Otherwise, I predict a rocky road ahead. As energy modeling rapidly spills out from niche research into policy‑relevant applications. And just for context, I sat next to a pro bono barrister for three days in 1995 in district court proceeding to protect our PlaNet Wellington Trust, an early community‑based ISP, from commercial intrusion. So I know the degree of effort required to defend such attacks, that creating legal vulnerabilities is all too easy, and that just one adverse court ruling would be terminal.
I also got caught up in the UNIX wars and my development environment (for the deeco framework) was summarily abandoned. Another example of how these risks can materialize.
Particularly in the context of analysis in the global south, we researchers mostly from the global north should only be offering best practice. For the reasons outlined, I cannot circulate programmes that fall short on open. I am sorry, as I know that this is vital work.
For those seeking background, I recommend this open access publication which you can download for free (you many need to remove some U+200D chars from the URLs to get them to work):
with best wishes, Robbie
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Hello all again
A follow up — this time on open and non‑open data and with connections back to Africa and Germany.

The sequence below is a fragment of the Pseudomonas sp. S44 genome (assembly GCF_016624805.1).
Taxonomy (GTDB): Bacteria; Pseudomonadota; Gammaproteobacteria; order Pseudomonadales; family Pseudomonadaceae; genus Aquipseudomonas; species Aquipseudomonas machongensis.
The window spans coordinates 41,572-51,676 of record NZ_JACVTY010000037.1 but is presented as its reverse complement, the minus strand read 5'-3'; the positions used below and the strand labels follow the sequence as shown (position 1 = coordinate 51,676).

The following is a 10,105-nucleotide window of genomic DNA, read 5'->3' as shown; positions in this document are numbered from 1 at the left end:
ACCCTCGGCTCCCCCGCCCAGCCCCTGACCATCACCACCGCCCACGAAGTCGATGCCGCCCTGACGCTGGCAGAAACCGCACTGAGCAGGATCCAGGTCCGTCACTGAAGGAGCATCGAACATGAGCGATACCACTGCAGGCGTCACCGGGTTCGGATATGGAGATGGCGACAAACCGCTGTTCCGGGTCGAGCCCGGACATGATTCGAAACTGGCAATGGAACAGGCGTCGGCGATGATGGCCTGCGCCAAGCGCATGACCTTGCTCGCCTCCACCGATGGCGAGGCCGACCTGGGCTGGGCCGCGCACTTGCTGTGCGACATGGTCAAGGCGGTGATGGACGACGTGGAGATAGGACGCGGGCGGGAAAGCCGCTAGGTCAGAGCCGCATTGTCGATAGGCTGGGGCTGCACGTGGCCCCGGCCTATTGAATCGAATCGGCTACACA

Seeing I quoted the book edited by Amanda Brock, I should point out chapter 14 on "Sustainability and open source" has very significant shortcomings:
The key deficiency is that section 14.5 on open data covers nothing of the sort. The quoted United Nations Sustainable Development online database named "Open SDG Data Hub" operates under terms‑of‑use that state: (https://www.un.org/en/about-us/terms-of-use) (emphasis added):
The United Nations grants permission to Users to visit the Site and to download and copy the information, documents and materials (collectively, "Materials") from the Site for the User's personal, non-commercial use, without any right to resell or redistribute them or to compile or create derivative works therefrom, subject to the terms and conditions outlined below [which add further restrictions], and also subject to more specific restrictions that may apply to specific Material within this Site.
The mostly widely accepted definition for open data comes from the Open Knowledge Foundation via the Open Knowledge Definition. And recital 16 in the preamble of the European Union Open Data Directive broadly aligns.
So I will repeat recital 16 here — as this serves our purposes quite well and is also applicable to Germany:
"Open data as a concept is generally understood to denote data in an open format that can be freely used, re-used and shared by anyone for any purpose."